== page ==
By adding rows to this table, our solutions team can create fully customized roles for each customer. You’ll need a shim to load the custom roles, but not much else. If you’ve written your code to always check operations against permissions, instead of roles, you can now support this custom analyst role with no change to your frontend!

These custom roles come with some maintenance overhead. When we add new permissions, we need to think through whether they should be enabled for each custom role. A careful backfill is required to ensure that these roles get the appropriate permissions. Sometimes this requires product-level decision-making. As a general rule, we err on the side of restricting access when configuring roles for enterprise customers.

Groups & Resources

It’s possible that you may wish for a group of users to all have the same set of roles. For example, if you have Researchers across different departments, they might all be part of a Researchers group that gives them the Analyst and Consumer roles.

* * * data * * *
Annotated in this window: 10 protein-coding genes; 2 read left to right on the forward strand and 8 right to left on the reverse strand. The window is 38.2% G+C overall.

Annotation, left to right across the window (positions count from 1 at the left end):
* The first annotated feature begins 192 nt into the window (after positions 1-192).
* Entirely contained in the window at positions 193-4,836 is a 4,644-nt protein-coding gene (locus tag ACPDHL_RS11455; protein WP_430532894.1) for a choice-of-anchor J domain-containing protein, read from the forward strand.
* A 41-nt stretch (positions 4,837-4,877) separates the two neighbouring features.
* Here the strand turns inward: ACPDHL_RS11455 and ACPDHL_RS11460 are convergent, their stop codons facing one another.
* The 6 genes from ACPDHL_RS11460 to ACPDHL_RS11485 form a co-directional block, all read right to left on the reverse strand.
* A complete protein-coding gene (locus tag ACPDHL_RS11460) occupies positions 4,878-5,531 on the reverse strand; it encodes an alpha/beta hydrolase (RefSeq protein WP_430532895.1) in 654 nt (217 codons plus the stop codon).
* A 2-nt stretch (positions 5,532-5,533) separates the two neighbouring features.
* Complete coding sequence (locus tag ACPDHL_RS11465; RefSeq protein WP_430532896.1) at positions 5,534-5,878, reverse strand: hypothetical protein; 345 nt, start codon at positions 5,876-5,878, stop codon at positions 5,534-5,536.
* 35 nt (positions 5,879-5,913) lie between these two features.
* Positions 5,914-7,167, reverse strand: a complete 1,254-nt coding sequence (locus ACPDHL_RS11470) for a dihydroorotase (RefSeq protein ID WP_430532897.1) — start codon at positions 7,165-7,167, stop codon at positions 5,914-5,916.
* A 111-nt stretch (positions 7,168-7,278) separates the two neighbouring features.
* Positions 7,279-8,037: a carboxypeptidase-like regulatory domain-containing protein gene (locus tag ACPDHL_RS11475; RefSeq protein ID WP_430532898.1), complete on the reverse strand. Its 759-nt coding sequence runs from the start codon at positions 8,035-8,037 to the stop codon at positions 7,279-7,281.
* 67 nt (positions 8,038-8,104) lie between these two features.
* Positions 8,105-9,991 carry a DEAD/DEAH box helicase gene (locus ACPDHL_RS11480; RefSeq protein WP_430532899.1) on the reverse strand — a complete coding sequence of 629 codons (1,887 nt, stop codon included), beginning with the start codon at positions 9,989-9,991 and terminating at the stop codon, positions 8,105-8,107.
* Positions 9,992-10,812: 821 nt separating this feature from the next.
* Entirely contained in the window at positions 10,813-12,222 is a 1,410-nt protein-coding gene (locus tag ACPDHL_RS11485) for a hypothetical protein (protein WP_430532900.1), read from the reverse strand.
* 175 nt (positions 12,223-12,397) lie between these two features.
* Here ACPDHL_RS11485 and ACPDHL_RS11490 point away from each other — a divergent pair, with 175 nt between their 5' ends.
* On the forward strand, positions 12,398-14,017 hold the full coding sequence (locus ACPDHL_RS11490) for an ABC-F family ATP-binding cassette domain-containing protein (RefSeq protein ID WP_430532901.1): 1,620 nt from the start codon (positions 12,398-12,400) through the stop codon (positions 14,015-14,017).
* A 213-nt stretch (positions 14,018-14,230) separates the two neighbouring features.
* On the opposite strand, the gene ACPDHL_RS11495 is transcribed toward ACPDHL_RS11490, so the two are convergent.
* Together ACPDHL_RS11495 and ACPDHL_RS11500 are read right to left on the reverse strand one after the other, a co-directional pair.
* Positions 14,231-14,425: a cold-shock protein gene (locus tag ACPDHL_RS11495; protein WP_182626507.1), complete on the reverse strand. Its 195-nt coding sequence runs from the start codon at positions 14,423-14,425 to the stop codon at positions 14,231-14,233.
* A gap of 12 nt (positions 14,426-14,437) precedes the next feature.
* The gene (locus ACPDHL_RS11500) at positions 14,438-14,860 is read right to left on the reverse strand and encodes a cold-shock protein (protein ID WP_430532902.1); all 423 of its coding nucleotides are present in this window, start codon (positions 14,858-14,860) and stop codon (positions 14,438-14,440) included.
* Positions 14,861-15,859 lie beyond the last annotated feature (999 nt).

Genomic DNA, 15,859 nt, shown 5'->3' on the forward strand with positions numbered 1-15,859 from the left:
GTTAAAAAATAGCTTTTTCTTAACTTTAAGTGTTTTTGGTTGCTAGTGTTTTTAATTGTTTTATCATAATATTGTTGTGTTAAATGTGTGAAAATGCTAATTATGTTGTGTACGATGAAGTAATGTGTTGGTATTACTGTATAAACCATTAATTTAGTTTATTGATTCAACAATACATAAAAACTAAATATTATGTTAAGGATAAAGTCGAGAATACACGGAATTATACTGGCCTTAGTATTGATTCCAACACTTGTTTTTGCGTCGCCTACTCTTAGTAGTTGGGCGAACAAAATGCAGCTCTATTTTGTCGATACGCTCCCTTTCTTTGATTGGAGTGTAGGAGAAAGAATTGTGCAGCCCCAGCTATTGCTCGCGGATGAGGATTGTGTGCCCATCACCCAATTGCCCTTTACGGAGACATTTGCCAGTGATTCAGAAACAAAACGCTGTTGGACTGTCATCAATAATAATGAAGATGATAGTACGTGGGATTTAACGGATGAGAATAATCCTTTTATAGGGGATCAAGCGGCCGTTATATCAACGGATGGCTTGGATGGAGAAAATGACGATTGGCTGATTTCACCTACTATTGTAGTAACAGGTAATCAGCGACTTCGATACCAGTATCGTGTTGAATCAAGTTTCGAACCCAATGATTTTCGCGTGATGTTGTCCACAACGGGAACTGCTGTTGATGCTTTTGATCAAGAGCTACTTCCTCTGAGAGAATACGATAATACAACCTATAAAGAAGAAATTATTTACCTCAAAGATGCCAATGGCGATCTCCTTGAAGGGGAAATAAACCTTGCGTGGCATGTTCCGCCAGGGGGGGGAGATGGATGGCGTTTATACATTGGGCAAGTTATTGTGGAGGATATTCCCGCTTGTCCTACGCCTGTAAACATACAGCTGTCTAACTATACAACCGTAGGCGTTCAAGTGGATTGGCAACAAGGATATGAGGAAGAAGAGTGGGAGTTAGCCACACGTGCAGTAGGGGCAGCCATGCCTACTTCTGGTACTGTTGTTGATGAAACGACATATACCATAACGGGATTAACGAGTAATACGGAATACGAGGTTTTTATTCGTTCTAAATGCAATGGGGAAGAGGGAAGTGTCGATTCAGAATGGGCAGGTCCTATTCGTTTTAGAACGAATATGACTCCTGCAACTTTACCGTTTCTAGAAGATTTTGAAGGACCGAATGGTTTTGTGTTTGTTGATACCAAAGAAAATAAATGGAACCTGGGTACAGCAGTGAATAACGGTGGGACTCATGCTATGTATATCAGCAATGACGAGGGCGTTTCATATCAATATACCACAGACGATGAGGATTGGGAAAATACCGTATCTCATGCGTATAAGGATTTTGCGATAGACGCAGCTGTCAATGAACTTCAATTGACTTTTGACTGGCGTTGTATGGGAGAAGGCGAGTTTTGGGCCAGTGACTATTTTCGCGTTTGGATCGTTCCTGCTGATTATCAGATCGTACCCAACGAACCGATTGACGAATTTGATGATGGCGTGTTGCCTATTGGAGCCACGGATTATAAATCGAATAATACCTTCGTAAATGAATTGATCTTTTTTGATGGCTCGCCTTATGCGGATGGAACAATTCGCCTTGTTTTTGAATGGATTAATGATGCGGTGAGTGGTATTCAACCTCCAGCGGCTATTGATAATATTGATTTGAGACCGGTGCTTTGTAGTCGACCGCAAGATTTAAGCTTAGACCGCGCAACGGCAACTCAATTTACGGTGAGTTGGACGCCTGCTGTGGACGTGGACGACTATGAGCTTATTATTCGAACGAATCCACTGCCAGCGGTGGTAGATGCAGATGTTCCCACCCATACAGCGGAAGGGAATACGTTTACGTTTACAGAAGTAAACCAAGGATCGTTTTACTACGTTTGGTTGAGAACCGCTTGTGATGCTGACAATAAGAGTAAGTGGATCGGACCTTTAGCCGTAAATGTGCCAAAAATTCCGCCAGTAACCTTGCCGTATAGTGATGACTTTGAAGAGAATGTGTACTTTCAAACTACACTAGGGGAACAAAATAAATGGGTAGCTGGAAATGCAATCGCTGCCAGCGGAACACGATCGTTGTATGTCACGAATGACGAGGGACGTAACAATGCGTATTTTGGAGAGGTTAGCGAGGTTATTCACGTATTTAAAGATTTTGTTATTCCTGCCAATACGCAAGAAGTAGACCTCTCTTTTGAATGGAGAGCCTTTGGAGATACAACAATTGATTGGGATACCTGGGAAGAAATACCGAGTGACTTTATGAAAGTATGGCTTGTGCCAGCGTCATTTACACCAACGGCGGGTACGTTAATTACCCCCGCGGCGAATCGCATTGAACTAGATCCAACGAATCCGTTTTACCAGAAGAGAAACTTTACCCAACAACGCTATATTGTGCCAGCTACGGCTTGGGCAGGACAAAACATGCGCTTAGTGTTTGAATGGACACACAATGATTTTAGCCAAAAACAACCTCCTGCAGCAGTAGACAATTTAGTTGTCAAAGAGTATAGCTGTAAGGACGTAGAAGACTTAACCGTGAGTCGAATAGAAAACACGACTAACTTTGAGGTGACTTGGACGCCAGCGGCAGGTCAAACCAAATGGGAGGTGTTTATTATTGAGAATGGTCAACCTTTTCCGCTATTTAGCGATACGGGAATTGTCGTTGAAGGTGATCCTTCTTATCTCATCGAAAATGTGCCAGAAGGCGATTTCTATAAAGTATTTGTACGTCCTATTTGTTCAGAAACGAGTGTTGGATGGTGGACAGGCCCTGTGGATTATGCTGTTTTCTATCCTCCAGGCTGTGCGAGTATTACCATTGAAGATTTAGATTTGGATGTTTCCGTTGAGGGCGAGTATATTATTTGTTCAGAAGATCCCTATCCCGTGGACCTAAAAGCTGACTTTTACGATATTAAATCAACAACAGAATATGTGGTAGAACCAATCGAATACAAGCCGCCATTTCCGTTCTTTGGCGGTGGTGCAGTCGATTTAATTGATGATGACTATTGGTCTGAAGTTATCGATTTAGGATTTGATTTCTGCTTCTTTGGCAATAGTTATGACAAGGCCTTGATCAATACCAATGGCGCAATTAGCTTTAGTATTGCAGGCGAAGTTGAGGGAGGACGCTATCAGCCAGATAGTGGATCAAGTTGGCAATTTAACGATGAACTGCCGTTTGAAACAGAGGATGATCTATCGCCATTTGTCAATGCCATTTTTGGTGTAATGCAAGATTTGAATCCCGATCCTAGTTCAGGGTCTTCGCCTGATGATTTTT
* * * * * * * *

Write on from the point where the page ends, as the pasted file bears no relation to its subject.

Many of these permissions are ideally applied on a per-resource basis. For example, if your company has 10 different projects, some users may need read access to certain projects but not others. There are many ways to express this but the cleanest is to use groups, so that you don’t need to create a mapping between each individual user and the resources they’re permitted to access.